Supreme Court may get to decide Obamacare fate before 2020
A federal appeals court on Wednesday granted a Trump administration request to expedite oral arguments in a case challenging the legality of the Affordable Care Act.
The new time frame — with arguments in early July — means that the fate of Obamacare could come before the Supreme Court next term, with an opinion rendered by June of 2020 in the heart of the presidential campaign.
As in 2016 and the 2018 midterms, health care has already emerged as a core issue, though there are fissures in both parties. Congressional Democrats have rallied around Obamacare, while some of the party’s presidential nominees are supporting “Medicare for All” plans that would offer universal, government-backed health coverage.
President Donald Trump, who campaigned in 2016 on repealing the law, has promised that Republicans will pass a “really great” health care plan after the 2020 election, although none has been proposed.
The administration last month sided with Republican-led states that are pushing for the law to be invalidated by the courts.
Attorney General William Barr said Wednesday he believes the Justice Department’s decision not to argue in favor of upholding the Affordable Care Act is a “defensible legal position to take.”
Initially, the Trump administration argued that two key provisions of the law that protect people with pre-existing conditions could no longer be defended, but the rest of the law could stand. But after a district court ruled in December 2018 that the entire law should be invalidated, the Justice Department changed its position and argues the district court ruling should be upheld in full.
As the administration debated its litigation strategy, Barr at first opposed to fully striking down the law. On Wednesday, he suggested that he is ready to back the administration’s position.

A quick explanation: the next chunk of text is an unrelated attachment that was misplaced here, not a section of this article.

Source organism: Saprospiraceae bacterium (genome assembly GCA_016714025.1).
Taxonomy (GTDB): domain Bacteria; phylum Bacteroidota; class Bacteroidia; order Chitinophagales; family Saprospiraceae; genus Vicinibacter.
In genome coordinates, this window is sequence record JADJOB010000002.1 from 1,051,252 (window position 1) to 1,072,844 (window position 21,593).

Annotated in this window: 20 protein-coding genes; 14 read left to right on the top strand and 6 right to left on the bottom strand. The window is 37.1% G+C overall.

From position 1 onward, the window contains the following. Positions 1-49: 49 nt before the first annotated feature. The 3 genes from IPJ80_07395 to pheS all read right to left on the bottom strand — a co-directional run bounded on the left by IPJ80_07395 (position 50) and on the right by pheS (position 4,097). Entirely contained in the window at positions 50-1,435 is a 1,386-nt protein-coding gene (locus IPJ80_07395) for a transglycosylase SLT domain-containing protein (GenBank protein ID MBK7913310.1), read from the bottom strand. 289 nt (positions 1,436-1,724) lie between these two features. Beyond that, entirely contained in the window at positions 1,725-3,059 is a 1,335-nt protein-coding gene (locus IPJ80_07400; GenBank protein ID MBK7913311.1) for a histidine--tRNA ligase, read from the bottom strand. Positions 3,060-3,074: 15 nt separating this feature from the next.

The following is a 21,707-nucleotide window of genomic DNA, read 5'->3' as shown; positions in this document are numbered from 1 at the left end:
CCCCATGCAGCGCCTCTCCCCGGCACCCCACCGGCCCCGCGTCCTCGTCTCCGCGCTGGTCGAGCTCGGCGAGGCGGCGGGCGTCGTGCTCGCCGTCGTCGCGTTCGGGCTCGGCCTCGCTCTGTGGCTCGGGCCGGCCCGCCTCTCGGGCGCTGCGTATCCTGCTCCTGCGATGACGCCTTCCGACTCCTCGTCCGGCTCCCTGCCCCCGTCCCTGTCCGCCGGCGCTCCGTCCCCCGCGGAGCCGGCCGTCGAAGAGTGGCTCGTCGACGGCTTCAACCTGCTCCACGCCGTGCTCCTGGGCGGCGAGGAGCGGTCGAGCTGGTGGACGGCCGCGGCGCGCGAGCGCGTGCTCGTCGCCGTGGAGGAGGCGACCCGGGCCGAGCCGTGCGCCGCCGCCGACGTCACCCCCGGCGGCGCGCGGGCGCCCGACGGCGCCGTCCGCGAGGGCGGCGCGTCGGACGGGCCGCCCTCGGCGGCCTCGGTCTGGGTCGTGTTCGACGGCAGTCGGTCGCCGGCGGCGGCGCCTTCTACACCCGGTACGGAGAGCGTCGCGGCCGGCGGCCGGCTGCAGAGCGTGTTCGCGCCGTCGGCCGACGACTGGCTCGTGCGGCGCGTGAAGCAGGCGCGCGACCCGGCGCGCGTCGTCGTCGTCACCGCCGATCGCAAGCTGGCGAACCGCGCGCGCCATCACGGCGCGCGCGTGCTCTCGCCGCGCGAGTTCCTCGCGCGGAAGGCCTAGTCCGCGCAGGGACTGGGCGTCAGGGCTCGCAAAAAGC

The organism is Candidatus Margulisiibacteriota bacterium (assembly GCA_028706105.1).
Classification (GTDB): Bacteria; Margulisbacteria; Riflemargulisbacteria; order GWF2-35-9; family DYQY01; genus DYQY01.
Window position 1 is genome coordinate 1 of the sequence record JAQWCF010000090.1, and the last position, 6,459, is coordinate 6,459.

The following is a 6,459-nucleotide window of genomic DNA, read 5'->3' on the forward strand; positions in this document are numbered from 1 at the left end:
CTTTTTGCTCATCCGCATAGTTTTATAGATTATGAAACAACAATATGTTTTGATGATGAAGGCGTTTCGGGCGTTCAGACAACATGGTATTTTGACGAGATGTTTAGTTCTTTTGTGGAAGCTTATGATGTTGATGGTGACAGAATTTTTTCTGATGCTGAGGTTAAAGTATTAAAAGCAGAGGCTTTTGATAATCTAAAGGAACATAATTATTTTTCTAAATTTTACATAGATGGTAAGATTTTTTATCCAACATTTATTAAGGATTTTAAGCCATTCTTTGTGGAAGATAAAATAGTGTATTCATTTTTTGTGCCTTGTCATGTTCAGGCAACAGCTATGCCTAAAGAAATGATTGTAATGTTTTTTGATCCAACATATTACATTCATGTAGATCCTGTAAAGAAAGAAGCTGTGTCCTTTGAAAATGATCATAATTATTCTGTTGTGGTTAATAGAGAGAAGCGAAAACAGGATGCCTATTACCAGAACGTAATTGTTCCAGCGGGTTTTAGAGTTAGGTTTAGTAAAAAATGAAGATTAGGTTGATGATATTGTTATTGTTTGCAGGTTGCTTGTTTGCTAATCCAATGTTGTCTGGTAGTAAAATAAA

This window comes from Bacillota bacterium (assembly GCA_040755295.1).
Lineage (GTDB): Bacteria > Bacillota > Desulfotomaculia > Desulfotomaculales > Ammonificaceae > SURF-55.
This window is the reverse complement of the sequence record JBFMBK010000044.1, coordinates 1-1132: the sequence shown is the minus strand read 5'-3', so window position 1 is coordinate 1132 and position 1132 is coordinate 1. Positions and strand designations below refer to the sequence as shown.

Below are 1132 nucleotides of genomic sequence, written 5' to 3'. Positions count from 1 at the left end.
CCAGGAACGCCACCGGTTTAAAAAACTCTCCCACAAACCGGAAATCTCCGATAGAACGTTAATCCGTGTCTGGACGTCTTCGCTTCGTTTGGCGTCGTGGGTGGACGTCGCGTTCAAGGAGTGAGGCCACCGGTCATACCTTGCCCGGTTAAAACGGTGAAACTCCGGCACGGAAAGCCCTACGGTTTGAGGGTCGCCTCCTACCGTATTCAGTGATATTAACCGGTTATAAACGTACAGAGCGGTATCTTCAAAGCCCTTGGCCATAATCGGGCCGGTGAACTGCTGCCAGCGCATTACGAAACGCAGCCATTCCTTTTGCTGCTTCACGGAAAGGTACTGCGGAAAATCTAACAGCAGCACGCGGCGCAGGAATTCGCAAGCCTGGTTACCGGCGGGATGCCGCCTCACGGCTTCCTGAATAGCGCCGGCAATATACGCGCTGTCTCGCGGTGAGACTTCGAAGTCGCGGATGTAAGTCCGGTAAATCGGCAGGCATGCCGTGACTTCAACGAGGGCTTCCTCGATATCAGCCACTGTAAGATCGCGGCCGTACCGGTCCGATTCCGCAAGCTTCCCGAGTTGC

When California Democratic Sen. Dianne Feinstein pressed on why Barr, as attorney general, didn’t think it was his “duty to defend” the current law, Barr doubled down.
“Well, the law was originally upheld because the (individual) mandate was upheld as a tax,” Barr said of the 2012 Supreme Court decision that upheld the law.
“Once the penalty was removed, the financial penalty was removed, that provision could no longer be justified as a tax which means that it would have to fall. So the mandate fell,” he added, referring to Congress’ decision in 2017 to effectively remove the penalty for not having insurance. “Then the question becomes if the mandate falls, even though there was no penalty attached to it, what’s its impact on the rest of the statute? Four of the justices in the (2012 case) felt that the whole statute had to fall. So, as I said before you arrived, senator, you know at the end of the day, I felt that this was defensible legal position to take.”
Feinstein also pressed Barr on who in the administration changed its stance.
“Is this determined by the White House?” she asked.
Barr said that it was “determined by the process within the executive branch” and a “number of different players.”
“Well, I assume you wouldn’t take this position unless this is what the President wanted,” Feinstein added.
“Well — that would be a safe assumption,” Barr said.
The administration’s latest court filing came after months of heated internal debate that pitted Barr along with Health and Human Services Secretary Alex Azar against acting White House chief of staff Mick Mulvaney and officials aligned with him, a source close to the White House told CNN at the time.
Overturning the law would have far-reaching consequences — way beyond disrupting coverage for the millions of people who get their health insurance on the exchanges or through Medicaid expansion.
Obamacare saves senior citizens money on their Medicare coverage and prescription drugs. It lets many Americans obtain free birth control, mammograms and cholesterol tests. And it allows children to stay on their parents’ health insurance plans until they turn 26.
Because the Trump administration is no longer defending the law in court, a coalition of 21 Democratic states led by California has stepped in to do so.
“Before the ACA, 133 million Americans faced barriers to coverage because of a pre-existing condition like diabetes or pregnancy — yes, pregnancy,” California’s Attorney General Becerra said in a statement on Wednesday.
“We will be in court defending Americans’ healthcare that President Trump seeks to strip from them, ” he added.
Barr’s comments on Wednesday came after he faced a similar grilling from members of the House Appropriations Committee Tuesday on the new decision. At one point during the hearing, he told Rep. Matt Cartwright, a Pennsylvania Democrat, that concerned lawmakers should “let the courts do their job.”
Mulvaney said over the weekend that the White House could introduce a proposal “fairly shortly.”
CNN’s Kate Sullivan and Jeremy Diamond contributed to this report.